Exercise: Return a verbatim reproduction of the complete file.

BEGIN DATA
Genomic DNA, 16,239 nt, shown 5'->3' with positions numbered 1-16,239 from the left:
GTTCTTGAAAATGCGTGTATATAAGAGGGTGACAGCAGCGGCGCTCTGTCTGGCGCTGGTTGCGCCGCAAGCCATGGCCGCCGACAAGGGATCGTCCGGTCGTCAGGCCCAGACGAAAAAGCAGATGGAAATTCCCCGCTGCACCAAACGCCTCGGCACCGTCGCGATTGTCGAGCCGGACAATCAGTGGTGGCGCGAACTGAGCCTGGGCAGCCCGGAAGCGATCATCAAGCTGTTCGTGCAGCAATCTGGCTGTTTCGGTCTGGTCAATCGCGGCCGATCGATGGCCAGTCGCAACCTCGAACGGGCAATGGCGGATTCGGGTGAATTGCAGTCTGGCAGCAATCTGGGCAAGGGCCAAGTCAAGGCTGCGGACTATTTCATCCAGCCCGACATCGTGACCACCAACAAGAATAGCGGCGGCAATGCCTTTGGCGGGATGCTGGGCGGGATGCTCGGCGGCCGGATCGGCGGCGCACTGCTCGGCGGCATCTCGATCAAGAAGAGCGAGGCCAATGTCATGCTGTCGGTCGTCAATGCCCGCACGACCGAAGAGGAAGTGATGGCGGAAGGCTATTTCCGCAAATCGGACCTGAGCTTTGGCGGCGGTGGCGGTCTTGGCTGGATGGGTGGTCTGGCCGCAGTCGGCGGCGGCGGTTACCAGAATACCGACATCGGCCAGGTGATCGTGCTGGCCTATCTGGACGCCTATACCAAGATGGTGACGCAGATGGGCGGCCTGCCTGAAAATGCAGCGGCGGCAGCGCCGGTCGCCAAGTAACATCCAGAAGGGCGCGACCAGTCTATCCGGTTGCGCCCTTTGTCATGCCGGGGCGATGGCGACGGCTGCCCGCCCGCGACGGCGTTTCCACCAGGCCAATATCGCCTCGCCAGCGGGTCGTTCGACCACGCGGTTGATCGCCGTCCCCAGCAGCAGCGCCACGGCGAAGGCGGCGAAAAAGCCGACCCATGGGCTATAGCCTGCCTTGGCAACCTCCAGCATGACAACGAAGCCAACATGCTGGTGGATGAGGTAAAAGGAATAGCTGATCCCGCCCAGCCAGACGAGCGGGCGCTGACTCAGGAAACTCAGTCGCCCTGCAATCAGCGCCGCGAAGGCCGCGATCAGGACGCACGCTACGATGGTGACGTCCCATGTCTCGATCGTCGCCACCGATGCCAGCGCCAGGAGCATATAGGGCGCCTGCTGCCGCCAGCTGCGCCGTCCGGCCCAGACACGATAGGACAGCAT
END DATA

Genomic DNA, 16,239 nt, shown 5'->3' with positions numbered 1-16,239 from the left:
GTTCTTGAAAATGCGTGTATATAAGAGGGTGACAGCAGCGGCGCTCTGTCTGGCGCTGGTTGCGCCGCAAGCCATGGCCGCCGACAAGGGATCGTCCGGTCGTCAGGCCCAGACGAAAAAGCAGATGGAAATTCCCCGCTGCACCAAACGCCTCGGCACCGTCGCGATTGTCGAGCCGGACAATCAGTGGTGGCGCGAACTGAGCCTGGGCAGCCCGGAAGCGATCATCAAGCTGTTCGTGCAGCAATCTGGCTGTTTCGGTCTGGTCAATCGCGGCCGATCGATGGCCAGTCGCAACCTCGAACGGGCAATGGCGGATTCGGGTGAATTGCAGTCTGGCAGCAATCTGGGCAAGGGCCAAGTCAAGGCTGCGGACTATTTCATCCAGCCCGACATCGTGACCACCAACAAGAATAGCGGCGGCAATGCCTTTGGCGGGATGCTGGGCGGGATGCTCGGCGGCCGGATCGGCGGCGCACTGCTCGGCGGCATCTCGATCAAGAAGAGCGAGGCCAATGTCATGCTGTCGGTCGTCAATGCCCGCACGACCGAAGAGGAAGTGATGGCGGAAGGCTATTTCCGCAAATCGGACCTGAGCTTTGGCGGCGGTGGCGGTCTTGGCTGGATGGGTGGTCTGGCCGCAGTCGGCGGCGGCGGTTACCAGAATACCGACATCGGCCAGGTGATCGTGCTGGCCTATCTGGACGCCTATACCAAGATGGTGACGCAGATGGGCGGCCTGCCTGAAAATGCAGCGGCGGCAGCGCCGGTCGCCAAGTAACATCCAGAAGGGCGCGACCAGTCTATCCGGTTGCGCCCTTTGTCATGCCGGGGCGATGGCGACGGCTGCCCGCCCGCGACGGCGTTTCCACCAGGCCAATATCGCCTCGCCAGCGGGTCGTTCGACCACGCGGTTGATCGCCGTCCCCAGCAGCAGCGCCACGGCGAAGGCGGCGAAAAAGCCGACCCATGGGCTATAGCCTGCCTTGGCAACCTCCAGCATGACAACGAAGCCAACATGCTGGTGGATGAGGTAAAAGGAATAGCTGATCCCGCCCAGCCAGACGAGCGGGCGCTGACTCAGGAAACTCAGTCGCCCTGCAATCAGCGCCGCGAAGGCCGCGATCAGGACGCACGCTACGATGGTGACGTCCCATGTCTCGATCGTCGCCACCGATGCCAGCGCCAGGAGCATATAGGGCGCCTGCTGCCGCCAGCTGCGCCGTCCGGCCCAGACACGATAGGACAGCAT